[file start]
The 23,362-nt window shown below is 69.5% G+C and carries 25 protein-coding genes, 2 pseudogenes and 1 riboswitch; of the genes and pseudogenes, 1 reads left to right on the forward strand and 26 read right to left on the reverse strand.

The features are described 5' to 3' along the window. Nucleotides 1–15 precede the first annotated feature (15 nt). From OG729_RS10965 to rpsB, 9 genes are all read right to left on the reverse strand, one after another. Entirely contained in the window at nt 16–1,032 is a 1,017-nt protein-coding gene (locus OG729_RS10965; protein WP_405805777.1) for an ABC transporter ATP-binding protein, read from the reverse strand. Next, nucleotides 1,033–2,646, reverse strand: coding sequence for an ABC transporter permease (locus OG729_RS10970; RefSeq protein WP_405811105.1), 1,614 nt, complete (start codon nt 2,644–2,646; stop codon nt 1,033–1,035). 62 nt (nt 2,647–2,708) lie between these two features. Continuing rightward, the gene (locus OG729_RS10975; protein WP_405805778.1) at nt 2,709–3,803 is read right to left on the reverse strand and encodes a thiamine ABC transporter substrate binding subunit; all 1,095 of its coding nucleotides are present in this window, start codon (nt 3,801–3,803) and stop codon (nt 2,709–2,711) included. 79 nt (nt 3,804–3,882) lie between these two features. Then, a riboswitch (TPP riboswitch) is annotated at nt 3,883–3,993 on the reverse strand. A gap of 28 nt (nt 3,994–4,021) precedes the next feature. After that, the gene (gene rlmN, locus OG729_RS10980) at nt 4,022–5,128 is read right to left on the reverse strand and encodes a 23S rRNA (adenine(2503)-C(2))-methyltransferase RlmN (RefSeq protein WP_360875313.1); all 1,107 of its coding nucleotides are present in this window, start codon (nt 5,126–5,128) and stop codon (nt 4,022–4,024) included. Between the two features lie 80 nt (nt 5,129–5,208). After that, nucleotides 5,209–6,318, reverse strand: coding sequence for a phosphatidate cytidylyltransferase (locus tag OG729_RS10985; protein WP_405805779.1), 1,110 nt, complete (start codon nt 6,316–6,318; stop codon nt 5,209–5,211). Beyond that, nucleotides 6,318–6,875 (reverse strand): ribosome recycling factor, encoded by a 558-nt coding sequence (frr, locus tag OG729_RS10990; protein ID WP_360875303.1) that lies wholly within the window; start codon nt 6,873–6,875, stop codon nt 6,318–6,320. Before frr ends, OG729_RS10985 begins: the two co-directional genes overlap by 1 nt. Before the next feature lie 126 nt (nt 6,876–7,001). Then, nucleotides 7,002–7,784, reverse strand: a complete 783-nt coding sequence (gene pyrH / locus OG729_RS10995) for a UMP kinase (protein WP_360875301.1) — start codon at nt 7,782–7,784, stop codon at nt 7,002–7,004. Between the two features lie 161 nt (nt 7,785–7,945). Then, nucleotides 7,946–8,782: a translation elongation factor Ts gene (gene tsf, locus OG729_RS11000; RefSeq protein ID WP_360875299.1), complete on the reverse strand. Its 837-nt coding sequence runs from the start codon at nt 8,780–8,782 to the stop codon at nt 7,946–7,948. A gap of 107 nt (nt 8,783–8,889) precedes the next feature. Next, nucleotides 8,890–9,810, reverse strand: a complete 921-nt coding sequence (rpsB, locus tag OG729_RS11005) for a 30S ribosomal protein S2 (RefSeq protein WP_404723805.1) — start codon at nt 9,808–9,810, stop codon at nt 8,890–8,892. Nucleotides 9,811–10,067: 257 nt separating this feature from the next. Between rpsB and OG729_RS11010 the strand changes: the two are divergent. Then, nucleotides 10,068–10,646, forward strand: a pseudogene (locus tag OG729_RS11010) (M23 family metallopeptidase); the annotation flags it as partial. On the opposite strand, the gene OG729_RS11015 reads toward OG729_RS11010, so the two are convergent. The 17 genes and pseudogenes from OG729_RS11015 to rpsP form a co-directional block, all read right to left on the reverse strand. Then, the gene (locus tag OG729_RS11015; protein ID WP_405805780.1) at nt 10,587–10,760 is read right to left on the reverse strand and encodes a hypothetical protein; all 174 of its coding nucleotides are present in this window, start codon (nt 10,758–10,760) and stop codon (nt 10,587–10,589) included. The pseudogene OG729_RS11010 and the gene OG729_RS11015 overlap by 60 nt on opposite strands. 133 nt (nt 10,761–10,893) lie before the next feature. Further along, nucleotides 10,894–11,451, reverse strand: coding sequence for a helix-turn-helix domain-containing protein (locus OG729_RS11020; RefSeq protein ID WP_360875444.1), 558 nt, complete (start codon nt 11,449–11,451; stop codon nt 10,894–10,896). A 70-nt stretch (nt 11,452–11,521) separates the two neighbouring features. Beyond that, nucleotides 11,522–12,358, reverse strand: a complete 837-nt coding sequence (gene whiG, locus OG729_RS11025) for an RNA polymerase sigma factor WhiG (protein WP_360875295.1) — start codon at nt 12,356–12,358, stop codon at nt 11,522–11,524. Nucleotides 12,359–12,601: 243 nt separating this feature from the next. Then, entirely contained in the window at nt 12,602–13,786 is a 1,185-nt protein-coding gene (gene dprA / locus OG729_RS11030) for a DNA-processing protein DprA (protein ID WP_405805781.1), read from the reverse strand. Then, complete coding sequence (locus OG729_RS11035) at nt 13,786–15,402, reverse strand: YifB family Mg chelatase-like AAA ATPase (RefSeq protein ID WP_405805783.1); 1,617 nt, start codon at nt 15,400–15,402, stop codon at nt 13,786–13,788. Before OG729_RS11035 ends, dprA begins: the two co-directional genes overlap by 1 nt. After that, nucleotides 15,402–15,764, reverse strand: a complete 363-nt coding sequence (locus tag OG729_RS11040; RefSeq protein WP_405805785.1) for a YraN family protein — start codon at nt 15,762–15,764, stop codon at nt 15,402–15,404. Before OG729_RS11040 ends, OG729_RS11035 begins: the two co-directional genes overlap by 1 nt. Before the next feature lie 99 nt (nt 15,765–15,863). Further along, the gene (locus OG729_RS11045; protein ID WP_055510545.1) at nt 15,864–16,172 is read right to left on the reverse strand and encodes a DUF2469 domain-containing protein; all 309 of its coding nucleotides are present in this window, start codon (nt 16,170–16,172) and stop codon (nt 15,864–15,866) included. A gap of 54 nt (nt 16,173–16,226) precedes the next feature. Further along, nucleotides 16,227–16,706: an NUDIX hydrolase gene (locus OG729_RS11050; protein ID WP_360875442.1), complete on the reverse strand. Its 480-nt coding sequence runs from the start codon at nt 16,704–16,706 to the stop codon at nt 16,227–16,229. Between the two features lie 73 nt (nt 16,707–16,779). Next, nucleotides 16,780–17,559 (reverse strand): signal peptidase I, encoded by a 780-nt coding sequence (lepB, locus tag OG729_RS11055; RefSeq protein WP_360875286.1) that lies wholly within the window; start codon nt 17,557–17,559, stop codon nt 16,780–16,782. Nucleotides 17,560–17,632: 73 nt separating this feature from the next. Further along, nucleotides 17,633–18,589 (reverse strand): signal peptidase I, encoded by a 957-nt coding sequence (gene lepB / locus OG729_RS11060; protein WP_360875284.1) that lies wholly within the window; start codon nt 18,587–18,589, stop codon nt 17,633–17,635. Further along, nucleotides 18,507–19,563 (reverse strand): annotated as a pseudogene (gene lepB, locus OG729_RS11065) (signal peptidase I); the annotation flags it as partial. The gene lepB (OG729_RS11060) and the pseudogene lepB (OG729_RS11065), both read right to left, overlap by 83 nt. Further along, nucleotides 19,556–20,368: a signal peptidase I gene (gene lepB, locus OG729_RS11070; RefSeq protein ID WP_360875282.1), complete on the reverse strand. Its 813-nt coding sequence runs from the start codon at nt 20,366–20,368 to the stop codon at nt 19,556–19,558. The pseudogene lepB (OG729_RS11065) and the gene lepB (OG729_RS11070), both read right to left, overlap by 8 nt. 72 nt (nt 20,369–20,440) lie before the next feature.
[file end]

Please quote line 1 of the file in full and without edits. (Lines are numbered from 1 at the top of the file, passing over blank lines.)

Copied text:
The 23,362-nt window shown below is 69.5% G+C and carries 25 protein-coding genes, 2 pseudogenes and 1 riboswitch; of the genes and pseudogenes, 1 reads left to right on the forward strand and 26 read right to left on the reverse strand.